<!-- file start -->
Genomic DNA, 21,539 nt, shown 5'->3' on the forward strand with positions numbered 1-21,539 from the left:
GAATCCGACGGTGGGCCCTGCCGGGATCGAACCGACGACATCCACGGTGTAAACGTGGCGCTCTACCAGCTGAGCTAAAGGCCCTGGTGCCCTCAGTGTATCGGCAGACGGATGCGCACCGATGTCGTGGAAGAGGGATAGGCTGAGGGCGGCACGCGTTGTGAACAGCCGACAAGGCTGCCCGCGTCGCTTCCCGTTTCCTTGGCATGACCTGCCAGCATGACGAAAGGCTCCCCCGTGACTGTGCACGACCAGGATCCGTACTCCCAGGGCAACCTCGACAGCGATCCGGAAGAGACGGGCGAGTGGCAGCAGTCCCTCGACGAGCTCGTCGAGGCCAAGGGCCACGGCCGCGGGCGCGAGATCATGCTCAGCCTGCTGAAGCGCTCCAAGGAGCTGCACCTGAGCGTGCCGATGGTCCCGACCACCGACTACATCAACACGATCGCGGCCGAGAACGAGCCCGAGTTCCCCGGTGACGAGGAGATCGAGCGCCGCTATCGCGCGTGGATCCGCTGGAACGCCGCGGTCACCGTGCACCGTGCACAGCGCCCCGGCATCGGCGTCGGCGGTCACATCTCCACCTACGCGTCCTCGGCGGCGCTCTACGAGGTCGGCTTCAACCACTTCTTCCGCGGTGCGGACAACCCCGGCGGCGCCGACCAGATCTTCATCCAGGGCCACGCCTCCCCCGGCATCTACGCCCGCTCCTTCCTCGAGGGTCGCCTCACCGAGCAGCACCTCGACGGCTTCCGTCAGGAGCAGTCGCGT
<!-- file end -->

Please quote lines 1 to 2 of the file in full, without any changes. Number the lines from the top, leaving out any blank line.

Genomic DNA, 21,539 nt, shown 5'->3' on the forward strand with positions numbered 1-21,539 from the left:
GAATCCGACGGTGGGCCCTGCCGGGATCGAACCGACGACATCCACGGTGTAAACGTGGCGCTCTACCAGCTGAGCTAAAGGCCCTGGTGCCCTCAGTGTATCGGCAGACGGATGCGCACCGATGTCGTGGAAGAGGGATAGGCTGAGGGCGGCACGCGTTGTGAACAGCCGACAAGGCTGCCCGCGTCGCTTCCCGTTTCCTTGGCATGACCTGCCAGCATGACGAAAGGCTCCCCCGTGACTGTGCACGACCAGGATCCGTACTCCCAGGGCAACCTCGACAGCGATCCGGAAGAGACGGGCGAGTGGCAGCAGTCCCTCGACGAGCTCGTCGAGGCCAAGGGCCACGGCCGCGGGCGCGAGATCATGCTCAGCCTGCTGAAGCGCTCCAAGGAGCTGCACCTGAGCGTGCCGATGGTCCCGACCACCGACTACATCAACACGATCGCGGCCGAGAACGAGCCCGAGTTCCCCGGTGACGAGGAGATCGAGCGCCGCTATCGCGCGTGGATCCGCTGGAACGCCGCGGTCACCGTGCACCGTGCACAGCGCCCCGGCATCGGCGTCGGCGGTCACATCTCCACCTACGCGTCCTCGGCGGCGCTCTACGAGGTCGGCTTCAACCACTTCTTCCGCGGTGCGGACAACCCCGGCGGCGCCGACCAGATCTTCATCCAGGGCCACGCCTCCCCCGGCATCTACGCCCGCTCCTTCCTCGAGGGTCGCCTCACCGAGCAGCACCTCGACGGCTTCCGTCAGGAGCAGTCGCGT